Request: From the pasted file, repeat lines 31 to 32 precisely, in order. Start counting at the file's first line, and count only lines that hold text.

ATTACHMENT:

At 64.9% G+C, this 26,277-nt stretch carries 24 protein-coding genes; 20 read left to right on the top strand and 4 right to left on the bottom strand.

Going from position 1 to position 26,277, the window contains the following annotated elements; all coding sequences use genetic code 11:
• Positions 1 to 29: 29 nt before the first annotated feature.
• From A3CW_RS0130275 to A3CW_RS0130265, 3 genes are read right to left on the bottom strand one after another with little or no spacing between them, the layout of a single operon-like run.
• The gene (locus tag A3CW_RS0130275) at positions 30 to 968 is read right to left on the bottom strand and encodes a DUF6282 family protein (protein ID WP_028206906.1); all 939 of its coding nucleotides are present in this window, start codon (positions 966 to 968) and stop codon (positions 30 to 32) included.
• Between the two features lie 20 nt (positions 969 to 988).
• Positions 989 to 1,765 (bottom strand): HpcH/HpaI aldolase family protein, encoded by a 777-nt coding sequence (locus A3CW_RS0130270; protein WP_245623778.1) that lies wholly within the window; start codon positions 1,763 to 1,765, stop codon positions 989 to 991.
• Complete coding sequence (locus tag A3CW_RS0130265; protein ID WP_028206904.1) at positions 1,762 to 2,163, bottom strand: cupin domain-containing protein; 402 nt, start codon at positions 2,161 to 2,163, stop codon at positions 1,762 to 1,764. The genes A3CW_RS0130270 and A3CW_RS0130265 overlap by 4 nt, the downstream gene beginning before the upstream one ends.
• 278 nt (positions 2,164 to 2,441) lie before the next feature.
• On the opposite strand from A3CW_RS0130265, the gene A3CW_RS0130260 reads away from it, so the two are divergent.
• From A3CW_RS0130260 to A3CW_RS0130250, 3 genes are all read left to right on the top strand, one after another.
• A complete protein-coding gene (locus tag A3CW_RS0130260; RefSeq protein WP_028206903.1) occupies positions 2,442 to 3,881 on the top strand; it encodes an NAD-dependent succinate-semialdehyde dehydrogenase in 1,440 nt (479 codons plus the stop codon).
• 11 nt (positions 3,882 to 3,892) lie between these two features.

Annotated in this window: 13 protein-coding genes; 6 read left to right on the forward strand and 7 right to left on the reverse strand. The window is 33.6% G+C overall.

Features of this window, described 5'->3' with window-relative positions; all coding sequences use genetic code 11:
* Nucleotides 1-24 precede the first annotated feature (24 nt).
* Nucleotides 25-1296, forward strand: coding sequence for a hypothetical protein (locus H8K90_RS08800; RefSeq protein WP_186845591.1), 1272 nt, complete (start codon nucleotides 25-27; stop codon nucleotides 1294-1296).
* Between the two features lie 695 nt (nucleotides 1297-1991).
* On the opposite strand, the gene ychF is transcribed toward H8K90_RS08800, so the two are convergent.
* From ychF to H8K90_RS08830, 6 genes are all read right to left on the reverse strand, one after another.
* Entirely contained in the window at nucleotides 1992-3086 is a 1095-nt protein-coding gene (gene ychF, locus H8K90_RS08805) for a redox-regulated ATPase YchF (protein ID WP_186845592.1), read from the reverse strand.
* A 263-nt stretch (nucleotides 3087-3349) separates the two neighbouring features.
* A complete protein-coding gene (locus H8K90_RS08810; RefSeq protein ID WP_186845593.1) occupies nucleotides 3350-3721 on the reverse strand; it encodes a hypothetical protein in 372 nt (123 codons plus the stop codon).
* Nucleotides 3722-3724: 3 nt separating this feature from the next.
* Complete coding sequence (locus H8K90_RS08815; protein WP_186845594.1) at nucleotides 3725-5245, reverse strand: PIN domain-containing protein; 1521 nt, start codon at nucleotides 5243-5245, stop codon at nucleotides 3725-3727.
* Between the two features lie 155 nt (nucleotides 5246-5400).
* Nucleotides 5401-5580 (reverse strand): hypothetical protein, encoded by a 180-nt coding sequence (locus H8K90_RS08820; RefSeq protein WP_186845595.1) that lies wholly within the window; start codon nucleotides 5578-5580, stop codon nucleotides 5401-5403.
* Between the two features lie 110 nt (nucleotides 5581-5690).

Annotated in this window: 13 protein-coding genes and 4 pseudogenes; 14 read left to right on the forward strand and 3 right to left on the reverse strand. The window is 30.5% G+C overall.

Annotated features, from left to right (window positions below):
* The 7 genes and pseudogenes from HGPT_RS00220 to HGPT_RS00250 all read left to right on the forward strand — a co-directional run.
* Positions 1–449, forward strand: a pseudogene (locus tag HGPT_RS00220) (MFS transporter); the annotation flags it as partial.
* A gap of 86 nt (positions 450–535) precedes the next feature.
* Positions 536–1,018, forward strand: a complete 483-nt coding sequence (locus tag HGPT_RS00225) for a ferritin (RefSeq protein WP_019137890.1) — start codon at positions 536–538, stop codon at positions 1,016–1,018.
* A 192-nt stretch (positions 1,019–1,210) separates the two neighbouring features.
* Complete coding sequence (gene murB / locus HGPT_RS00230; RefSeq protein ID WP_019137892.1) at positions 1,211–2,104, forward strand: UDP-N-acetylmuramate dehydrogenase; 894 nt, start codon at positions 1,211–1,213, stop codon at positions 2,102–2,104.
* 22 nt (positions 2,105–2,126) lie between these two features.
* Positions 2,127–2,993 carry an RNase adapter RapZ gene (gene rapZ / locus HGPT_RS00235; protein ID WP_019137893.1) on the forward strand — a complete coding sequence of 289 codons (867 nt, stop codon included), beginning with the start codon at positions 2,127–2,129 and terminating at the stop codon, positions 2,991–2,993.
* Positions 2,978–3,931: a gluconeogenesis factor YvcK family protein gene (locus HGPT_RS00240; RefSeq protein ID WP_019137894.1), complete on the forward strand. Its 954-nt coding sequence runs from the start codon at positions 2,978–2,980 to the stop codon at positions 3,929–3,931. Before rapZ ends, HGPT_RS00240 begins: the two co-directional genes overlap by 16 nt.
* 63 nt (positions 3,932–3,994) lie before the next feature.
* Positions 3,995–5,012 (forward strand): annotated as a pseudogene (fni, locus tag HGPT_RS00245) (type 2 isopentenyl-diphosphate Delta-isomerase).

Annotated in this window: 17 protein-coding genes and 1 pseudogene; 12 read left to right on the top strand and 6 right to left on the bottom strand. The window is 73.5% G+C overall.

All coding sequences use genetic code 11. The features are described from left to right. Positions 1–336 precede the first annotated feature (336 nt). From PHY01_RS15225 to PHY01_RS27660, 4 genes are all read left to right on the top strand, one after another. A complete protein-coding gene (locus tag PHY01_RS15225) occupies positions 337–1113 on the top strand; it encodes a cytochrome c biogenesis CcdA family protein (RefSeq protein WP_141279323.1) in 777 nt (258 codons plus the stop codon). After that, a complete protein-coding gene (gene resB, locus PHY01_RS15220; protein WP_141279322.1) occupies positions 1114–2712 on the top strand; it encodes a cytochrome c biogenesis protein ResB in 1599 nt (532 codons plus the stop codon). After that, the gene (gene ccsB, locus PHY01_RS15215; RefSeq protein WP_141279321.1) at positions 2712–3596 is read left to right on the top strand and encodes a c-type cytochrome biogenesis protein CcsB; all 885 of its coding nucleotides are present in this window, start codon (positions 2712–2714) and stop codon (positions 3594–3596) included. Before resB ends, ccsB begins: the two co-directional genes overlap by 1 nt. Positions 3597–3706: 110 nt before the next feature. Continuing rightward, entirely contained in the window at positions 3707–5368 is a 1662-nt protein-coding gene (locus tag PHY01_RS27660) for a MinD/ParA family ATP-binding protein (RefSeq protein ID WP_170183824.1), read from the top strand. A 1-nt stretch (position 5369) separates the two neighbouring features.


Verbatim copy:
* The 7 genes and pseudogenes from HGPT_RS00220 to HGPT_RS00250 all read left to right on the forward strand — a co-directional run.
* Positions 1–449, forward strand: a pseudogene (locus tag HGPT_RS00220) (MFS transporter); the annotation flags it as partial.